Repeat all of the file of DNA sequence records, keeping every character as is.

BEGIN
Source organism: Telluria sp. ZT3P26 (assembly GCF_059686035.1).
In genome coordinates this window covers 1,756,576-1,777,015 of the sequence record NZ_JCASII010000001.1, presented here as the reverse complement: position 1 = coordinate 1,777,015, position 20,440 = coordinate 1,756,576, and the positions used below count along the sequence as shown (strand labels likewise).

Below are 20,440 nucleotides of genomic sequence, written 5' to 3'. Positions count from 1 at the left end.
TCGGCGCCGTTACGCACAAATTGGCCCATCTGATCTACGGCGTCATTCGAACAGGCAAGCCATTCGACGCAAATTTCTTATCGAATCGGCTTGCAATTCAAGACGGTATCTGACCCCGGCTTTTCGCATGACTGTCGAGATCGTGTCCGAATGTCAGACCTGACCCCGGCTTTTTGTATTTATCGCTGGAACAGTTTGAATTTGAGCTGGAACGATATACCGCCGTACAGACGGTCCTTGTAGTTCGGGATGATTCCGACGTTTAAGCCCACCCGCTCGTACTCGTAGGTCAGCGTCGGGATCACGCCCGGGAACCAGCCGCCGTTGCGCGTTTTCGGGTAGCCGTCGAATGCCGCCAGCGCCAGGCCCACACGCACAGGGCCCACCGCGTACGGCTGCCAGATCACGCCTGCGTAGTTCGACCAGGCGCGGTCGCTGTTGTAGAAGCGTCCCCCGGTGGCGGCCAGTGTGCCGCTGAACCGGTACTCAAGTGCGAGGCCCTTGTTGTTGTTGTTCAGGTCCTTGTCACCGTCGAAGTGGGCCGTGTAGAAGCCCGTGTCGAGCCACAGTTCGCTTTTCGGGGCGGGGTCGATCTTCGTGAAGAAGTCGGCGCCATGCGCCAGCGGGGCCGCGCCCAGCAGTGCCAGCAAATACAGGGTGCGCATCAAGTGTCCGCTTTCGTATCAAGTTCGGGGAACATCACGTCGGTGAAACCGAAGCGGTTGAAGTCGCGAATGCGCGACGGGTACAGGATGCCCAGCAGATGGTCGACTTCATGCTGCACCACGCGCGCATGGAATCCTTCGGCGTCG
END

Source organism: Telluria sp. ZT3P26 (assembly GCF_059686035.1).
In genome coordinates this window covers 1,756,576-1,777,015 of the sequence record NZ_JCASII010000001.1, presented here as the reverse complement: position 1 = coordinate 1,777,015, position 20,440 = coordinate 1,756,576, and the positions used below count along the sequence as shown (strand labels likewise).

Below are 20,440 nucleotides of genomic sequence, written 5' to 3'. Positions count from 1 at the left end.
TCGGCGCCGTTACGCACAAATTGGCCCATCTGATCTACGGCGTCATTCGAACAGGCAAGCCATTCGACGCAAATTTCTTATCGAATCGGCTTGCAATTCAAGACGGTATCTGACCCCGGCTTTTCGCATGACTGTCGAGATCGTGTCCGAATGTCAGACCTGACCCCGGCTTTTTGTATTTATCGCTGGAACAGTTTGAATTTGAGCTGGAACGATATACCGCCGTACAGACGGTCCTTGTAGTTCGGGATGATTCCGACGTTTAAGCCCACCCGCTCGTACTCGTAGGTCAGCGTCGGGATCACGCCCGGGAACCAGCCGCCGTTGCGCGTTTTCGGGTAGCCGTCGAATGCCGCCAGCGCCAGGCCCACACGCACAGGGCCCACCGCGTACGGCTGCCAGATCACGCCTGCGTAGTTCGACCAGGCGCGGTCGCTGTTGTAGAAGCGTCCCCCGGTGGCGGCCAGTGTGCCGCTGAACCGGTACTCAAGTGCGAGGCCCTTGTTGTTGTTGTTCAGGTCCTTGTCACCGTCGAAGTGGGCCGTGTAGAAGCCCGTGTCGAGCCACAGTTCGCTTTTCGGGGCGGGGTCGATCTTCGTGAAGAAGTCGGCGCCATGCGCCAGCGGGGCCGCGCCCAGCAGTGCCAGCAAATACAGGGTGCGCATCAAGTGTCCGCTTTCGTATCAAGTTCGGGGAACATCACGTCGGTGAAACCGAAGCGGTTGAAGTCGCGAATGCGCGACGGGTACAGGATGCCCAGCAGATGGTCGACTTCATGCTGCACCACGCGCGCATGGAATCCTTCGGCGTCG